This used to be the restaurant named Chinese Experience; rebranded and somewhat reworked inside to relatively plain, functional decor, it is now one of London's very few Hunanese restaurants. The menu is a picture book, poorly translated, but clearly depicted. We had a Hunan Chinese speaker in our group to bridge confusion, and the waitress double-checked our orders against the items in the picture menu to make sure.
There are two main ways to have lots of small portions in a meal: splash out on a small plates menu, or be a large group, ordering lots of different dishes to share. Golden Day doesn't have the option of the first method, but thanks to being a group of ten, we could all nibble widely, using our chopsticks to move food from the serving plates to our bowls.
The first dishes to arrive were the pickled ones we'd ordered: a mild one with thinly-sliced assorted vegetables; thick slices, more strongly doused in vinegar and chili, vibrant and crisp; and a lightly vinegared bowl of thin, floppy, dark mushrooms. A Hunan potato noodle dish was translucently golden and pleasant; the eating of it a mild challenge as stretchy noodles flopped and bounced. Asparagus was cut with small, angular slices, and dry-fried with gentler spices. Pickled green beans were very finely chopped and fried. Lumps of chili-laden taro were like wonderfully soft, delicate dumplings. Mashed aubergine ("like Chinese guacamole", said doop, I think it was) was soft, a little stringy, and a touch smoky. My favorite dish of the evening was the vegetable special, a gently-cooked dish of torn cabbage, served with a creamy (in texture) broth of sauce.
With the meats came the stronger spicings. Fire-explored beef was a whole-hearted embrace of cumin, overlaying the chili-spice. A pair of redolent smoked pork dishes were spiked with chunks of red chili. Grandma chicken was the one dish that was more work to eaten, with bone-laden chunks slowing down consumption of the nicely-flavored meat. I cautiously tried a sliver of pig's blood, gelled into tofu-like silkiness with only a touch of the heavy iron of blood. At the end, the fish special came, roundels of tender flesh arrayed like scales under chopped spices, and framed by head and tail. The richness of the dish's garlic was refreshing, just because it was the first dish in which garlic dominated the flavor set.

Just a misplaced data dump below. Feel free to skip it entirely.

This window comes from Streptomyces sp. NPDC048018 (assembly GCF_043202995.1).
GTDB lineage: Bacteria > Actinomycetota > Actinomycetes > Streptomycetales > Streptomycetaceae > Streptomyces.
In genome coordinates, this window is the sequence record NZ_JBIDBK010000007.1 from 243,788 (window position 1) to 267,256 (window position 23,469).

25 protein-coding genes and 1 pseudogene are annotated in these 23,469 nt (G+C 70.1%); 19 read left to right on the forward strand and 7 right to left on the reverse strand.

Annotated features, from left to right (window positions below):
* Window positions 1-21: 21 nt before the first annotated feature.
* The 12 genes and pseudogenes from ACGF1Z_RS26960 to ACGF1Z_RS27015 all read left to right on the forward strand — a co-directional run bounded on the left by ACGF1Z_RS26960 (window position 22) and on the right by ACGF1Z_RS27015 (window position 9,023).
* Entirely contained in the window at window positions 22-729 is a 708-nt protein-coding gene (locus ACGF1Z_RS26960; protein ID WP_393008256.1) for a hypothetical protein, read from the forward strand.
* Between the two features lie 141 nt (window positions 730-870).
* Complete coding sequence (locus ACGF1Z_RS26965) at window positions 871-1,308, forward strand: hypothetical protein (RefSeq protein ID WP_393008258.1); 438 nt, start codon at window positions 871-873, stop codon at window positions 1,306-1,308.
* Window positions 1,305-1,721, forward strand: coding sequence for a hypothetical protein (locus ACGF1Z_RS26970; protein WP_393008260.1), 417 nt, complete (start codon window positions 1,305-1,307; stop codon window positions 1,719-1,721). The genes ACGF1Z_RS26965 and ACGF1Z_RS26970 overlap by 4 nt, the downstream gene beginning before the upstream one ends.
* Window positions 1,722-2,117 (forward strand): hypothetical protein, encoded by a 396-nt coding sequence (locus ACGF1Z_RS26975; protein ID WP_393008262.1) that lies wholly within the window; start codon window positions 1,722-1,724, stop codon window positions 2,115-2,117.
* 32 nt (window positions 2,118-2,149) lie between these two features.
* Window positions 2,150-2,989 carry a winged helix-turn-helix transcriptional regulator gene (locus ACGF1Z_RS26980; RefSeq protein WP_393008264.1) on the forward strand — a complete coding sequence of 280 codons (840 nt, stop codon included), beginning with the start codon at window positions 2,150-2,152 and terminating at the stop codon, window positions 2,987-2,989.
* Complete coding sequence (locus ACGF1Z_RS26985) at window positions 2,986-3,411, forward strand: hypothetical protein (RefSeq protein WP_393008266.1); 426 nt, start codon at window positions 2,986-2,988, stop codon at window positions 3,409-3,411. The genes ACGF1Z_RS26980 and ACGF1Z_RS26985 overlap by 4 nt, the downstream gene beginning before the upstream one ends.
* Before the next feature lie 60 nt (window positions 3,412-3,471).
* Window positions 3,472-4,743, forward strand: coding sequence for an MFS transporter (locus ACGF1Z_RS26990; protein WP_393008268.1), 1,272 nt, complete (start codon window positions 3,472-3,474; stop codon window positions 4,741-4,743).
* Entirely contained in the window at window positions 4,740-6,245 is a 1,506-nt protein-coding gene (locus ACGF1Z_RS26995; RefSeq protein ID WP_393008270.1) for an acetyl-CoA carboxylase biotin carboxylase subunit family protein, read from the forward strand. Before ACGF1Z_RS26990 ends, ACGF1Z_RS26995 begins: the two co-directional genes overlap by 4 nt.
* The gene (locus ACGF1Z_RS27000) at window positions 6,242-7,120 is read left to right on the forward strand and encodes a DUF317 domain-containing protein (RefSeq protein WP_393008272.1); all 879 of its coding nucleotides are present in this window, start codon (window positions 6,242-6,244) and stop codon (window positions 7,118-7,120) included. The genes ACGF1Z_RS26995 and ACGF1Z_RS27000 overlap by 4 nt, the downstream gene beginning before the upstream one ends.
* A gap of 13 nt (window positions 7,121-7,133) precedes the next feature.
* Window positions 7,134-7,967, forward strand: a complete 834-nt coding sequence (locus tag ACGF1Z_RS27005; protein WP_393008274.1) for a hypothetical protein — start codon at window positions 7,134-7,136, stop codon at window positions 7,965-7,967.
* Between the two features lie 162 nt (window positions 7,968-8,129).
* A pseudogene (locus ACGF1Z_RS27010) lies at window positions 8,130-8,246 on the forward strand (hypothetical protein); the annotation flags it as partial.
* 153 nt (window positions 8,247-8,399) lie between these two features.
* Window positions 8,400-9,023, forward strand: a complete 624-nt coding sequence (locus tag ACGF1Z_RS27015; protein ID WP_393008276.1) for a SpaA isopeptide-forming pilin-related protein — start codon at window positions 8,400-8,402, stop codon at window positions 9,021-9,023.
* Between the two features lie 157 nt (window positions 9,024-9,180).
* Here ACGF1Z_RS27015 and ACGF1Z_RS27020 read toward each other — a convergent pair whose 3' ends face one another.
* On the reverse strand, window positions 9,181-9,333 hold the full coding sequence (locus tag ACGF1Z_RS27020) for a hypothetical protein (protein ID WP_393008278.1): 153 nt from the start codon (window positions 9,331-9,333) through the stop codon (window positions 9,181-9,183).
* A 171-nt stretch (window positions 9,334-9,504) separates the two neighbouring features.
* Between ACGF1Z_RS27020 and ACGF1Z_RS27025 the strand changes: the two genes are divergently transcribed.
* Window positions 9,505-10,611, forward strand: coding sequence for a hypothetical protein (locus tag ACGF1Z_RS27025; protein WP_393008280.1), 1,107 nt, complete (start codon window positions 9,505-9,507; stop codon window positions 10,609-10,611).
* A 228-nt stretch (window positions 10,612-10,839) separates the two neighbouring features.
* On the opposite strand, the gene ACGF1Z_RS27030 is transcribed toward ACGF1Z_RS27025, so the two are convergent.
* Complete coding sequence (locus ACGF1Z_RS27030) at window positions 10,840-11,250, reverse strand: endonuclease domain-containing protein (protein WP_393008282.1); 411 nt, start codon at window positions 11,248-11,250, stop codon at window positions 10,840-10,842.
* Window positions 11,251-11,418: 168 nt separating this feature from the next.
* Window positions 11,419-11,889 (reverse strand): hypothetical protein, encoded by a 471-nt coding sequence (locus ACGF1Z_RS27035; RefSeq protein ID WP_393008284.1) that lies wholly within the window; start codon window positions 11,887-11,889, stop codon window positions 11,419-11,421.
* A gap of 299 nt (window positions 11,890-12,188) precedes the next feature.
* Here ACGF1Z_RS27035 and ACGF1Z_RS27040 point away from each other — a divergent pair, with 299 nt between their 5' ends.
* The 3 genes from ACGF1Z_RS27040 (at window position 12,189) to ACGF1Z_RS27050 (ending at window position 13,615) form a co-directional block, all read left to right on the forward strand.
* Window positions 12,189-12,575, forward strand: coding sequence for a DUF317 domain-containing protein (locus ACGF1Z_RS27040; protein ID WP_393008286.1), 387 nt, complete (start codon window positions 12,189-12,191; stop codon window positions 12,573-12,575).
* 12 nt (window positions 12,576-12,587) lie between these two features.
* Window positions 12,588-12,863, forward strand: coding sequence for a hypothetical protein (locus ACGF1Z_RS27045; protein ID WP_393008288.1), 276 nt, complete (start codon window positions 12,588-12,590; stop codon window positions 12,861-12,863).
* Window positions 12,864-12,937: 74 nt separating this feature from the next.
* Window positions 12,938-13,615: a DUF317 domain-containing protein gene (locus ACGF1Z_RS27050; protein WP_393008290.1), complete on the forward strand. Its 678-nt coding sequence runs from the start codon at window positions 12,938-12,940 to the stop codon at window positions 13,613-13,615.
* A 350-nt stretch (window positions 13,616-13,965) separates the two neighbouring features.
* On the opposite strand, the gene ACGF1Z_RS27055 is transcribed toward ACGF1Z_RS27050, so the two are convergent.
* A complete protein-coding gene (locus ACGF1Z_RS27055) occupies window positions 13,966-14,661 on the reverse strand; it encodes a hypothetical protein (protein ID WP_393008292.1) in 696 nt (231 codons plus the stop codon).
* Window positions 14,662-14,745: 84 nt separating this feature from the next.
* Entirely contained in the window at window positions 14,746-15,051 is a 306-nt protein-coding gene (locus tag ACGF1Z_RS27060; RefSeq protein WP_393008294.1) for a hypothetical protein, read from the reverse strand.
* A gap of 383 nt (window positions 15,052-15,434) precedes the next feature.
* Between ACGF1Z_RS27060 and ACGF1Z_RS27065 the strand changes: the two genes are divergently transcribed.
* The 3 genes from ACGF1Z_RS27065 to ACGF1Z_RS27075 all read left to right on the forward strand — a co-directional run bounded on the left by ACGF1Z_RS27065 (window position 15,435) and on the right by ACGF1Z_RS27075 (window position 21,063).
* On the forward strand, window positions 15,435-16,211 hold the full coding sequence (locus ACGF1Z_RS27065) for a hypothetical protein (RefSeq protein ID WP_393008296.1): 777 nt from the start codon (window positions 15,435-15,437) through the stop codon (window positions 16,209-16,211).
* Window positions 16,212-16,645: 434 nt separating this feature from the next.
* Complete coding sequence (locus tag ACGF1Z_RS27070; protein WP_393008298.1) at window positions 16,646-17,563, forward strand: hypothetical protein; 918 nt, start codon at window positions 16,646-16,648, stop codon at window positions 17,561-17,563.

If this assortment is at all typical of Hunanese food, then it is a rich cuisine, meaty, and dominated by an assortment of strong, decisive spices, whether cumin, garlic, or chili. It is not excessively spicy (although we were uncertain if they had been at all toned down for us because we were (mostly) not Chinese). Overall, it was a feast of regular visual interest, spice variety, and flavorfulness,
Service was friendly, not always wholly bi-lingual, but since we had a Hunan Chinese speaker with us, this was never a problem. One odd service moment: part of our party ordered wine from the wine list; the waitress had to come back to tell us that actually, they only had one wine in that day, the house wine. It was, for a while, a challenge to catch the attention of staff when, later in the meal, we needed refills of drinks, including chrysanthemum and green tea in tea pots, and rice, but they were prompt and helpful once we had secured their attention.
I'm now more interested than I was before in consciously being able to contrast regional Chinese food as represented in London (or elsewhere) restaurants. My particular thanks to nou in arranging for the dinner in the first place!